A senate review by Senator Al McAffrey
(Oklahoma City – Feb. 28) As a Navy veteran, I’m very concerned about the health and well-being of our military men and women. As legislators, I believe it’s our job to ensure that their rights are protected when they’re deployed and also that they have access to high quality health care as well as educational and training opportunities to help them find employment when they return home or get out of service.
I’m pleased that several measures addressing these areas have been approved in Senate committees and I’d like to discuss them this week.
SB 228 would help ensure Oklahoma’s veterans are receiving the best possible care at the state’s seven veteran’s centers by authorizing the Oklahoma Department of Veterans Affairs (ODVA) to establish education and training programs for center employees. This would ensure that nursing staff and other employees at the centers have the latest knowledge and training necessary for veteran care. It’d also allow employees to work to become eligible for promotions through additional education, which could be paid for through additional years of service with ODVA.
SB 466 would protect deployed soldiers from certain legal actions by not allowing a veteran’s deployment time to count under the statute of limitation if legal action is brought against that individual. It’s unfortunate, but there are individuals and companies who will bring legal actions against soldiers who are deployed even though they are unable to protect or represent themselves in these legal cases (including lawsuits, foreclosures, etc.). The soldiers’ spouses are unfairly harassed until they return from deployment. Troops have enough to worry about when fighting in a conflict. They don’t need the added stress of legal battles, which can wait until they’re home.
SB 486, would create the 9/11 G.I. Bill, to provide some financial assistance to veterans of the Iraqi Freedom or Afghanistan Enduring Freedom conflicts who have been deemed 100 percent disabled after being injured while serving in the line of duty. The bill would provide these veterans, their spouses and children with free tuition to any state technology center, college or university in Oklahoma. The measure would also provide free tuition to the surviving spouses and children of those veterans killed in action since September 11, 2001.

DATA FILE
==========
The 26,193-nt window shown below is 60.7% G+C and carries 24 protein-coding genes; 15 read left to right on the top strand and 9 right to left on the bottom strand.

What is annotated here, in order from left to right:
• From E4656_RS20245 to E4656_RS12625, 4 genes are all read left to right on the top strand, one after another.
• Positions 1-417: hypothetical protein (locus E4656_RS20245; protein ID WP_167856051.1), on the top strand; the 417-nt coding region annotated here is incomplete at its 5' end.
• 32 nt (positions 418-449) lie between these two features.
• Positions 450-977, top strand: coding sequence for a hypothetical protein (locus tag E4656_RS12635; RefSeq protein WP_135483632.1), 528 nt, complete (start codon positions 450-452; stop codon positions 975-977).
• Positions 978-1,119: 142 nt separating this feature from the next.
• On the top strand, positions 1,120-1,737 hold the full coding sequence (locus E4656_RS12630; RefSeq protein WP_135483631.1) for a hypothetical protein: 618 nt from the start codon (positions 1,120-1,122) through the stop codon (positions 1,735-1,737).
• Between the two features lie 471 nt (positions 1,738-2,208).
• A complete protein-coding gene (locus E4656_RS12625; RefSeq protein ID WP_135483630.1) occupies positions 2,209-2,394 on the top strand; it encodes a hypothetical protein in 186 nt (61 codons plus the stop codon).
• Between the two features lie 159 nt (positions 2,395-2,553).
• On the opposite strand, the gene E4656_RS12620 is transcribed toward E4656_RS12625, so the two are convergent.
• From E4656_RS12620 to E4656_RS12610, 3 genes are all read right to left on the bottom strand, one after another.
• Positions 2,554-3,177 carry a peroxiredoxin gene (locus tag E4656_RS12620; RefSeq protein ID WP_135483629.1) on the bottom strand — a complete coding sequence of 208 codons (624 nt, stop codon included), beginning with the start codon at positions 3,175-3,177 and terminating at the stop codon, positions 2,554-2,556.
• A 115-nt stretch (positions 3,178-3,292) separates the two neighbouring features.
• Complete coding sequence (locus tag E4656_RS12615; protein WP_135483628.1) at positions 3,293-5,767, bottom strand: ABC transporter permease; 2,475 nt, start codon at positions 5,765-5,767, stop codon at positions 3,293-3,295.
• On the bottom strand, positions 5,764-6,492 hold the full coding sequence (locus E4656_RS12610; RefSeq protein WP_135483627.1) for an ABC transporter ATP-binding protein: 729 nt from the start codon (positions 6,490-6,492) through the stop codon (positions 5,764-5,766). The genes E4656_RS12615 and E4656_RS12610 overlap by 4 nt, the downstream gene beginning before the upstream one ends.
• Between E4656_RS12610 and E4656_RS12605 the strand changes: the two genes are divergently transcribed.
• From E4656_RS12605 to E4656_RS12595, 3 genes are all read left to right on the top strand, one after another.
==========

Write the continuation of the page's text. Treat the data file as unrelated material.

SB 527 would authorize the Advisory Committee on Medical Care for Public Assistance Recipients to establish and monitor two pilot programs for training caregivers on the latest and most effective ways to help returning troops who are struggling with Post Traumatic Stress Disorder (PTSD) or Traumatic Brain Injuries (TBI). According to the Department of Veterans Affairs, 22 percent of all combat casualties in Iraq and Afghanistan have resulted in TBI, compared to 12 percent of Vietnam related combat casualties.
SB 629 would require the State Department of Health to once again start inspecting the state’s veteran’s centers. State inspections were stopped in 2003. Currently, they’re only inspected by the U.S. Department of Veterans Affairs. These inspections are supposed to be unannounced but during an interim study this fall, legislators learned that center staff knows when the inspections will be and make necessary and temporary changes in order to pass. Things then return to normal at the centers, and at some this includes understaffing and less than satisfactory conditions, which is what has led to the many reports of abuse and neglect in recent years. This bill would help restore state oversight and accountability of these centers ensuring that our veterans receive the highest quality of care.
SB 759 would create the Deployed Parents School Act of 2013. The bill would make it easier for military families to enroll their children in new schools. This bill is needed because there are Oklahomans who have been deployed and their spouse and children return from an out-of-state military base to live with family members in Oklahoma. The problem is that some school districts will try to keep the family from enrolling because they don’t have their permanent address in that particular district even though the relatives they’re staying with do. This measure would require school districts to adopt a policy regarding the transfer of the children of deployed military members.
All of these great bills will be heard by the full Senate in the next two weeks.
If you have any questions or comments, I can be reached by email firstname.lastname@example.org or by phone at (405) 521-5610. You can also write me: Senator Al McAffrey, State Capitol, 2300 N. Lincoln Blvd. Room 527A, Oklahoma City, OK, 73105.